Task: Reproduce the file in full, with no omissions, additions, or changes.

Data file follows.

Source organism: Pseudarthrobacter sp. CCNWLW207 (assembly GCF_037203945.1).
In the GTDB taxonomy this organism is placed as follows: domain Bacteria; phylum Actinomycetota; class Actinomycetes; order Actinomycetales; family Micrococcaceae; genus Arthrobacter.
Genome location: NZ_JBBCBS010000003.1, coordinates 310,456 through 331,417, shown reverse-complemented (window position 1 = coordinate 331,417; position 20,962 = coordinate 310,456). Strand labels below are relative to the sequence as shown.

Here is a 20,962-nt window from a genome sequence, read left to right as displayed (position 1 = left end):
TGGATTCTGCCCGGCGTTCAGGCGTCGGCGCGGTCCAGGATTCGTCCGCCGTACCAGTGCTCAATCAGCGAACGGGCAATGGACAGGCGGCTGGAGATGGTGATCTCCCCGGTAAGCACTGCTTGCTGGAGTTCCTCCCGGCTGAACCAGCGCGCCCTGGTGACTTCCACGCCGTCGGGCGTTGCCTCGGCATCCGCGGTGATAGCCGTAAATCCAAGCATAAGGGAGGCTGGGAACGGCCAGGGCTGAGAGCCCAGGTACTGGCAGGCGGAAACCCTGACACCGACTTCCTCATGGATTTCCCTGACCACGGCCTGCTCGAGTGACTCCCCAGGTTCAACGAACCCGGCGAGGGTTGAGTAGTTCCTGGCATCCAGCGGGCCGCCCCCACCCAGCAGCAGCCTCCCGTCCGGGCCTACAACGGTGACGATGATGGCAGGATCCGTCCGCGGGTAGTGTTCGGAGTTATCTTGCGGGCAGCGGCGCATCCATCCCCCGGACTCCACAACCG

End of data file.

Source organism: Pseudarthrobacter sp. CCNWLW207 (assembly GCF_037203945.1).
In the GTDB taxonomy this organism is placed as follows: domain Bacteria; phylum Actinomycetota; class Actinomycetes; order Actinomycetales; family Micrococcaceae; genus Arthrobacter.
Genome location: NZ_JBBCBS010000003.1, coordinates 310,456 through 331,417, shown reverse-complemented (window position 1 = coordinate 331,417; position 20,962 = coordinate 310,456). Strand labels below are relative to the sequence as shown.

Here is a 20,962-nt window from a genome sequence, read left to right as displayed (position 1 = left end):
TGGATTCTGCCCGGCGTTCAGGCGTCGGCGCGGTCCAGGATTCGTCCGCCGTACCAGTGCTCAATCAGCGAACGGGCAATGGACAGGCGGCTGGAGATGGTGATCTCCCCGGTAAGCACTGCTTGCTGGAGTTCCTCCCGGCTGAACCAGCGCGCCCTGGTGACTTCCACGCCGTCGGGCGTTGCCTCGGCATCCGCGGTGATAGCCGTAAATCCAAGCATAAGGGAGGCTGGGAACGGCCAGGGCTGAGAGCCCAGGTACTGGCAGGCGGAAACCCTGACACCGACTTCCTCATGGATTTCCCTGACCACGGCCTGCTCGAGTGACTCCCCAGGTTCAACGAACCCGGCGAGGGTTGAGTAGTTCCTGGCATCCAGCGGGCCGCCCCCACCCAGCAGCAGCCTCCCGTCCGGGCCTACAACGGTGACGATGATGGCAGGATCCGTCCGCGGGTAGTGTTCGGAGTTATCTTGCGGGCAGCGGCGCATCCATCCCCCGGACTCCACAACCG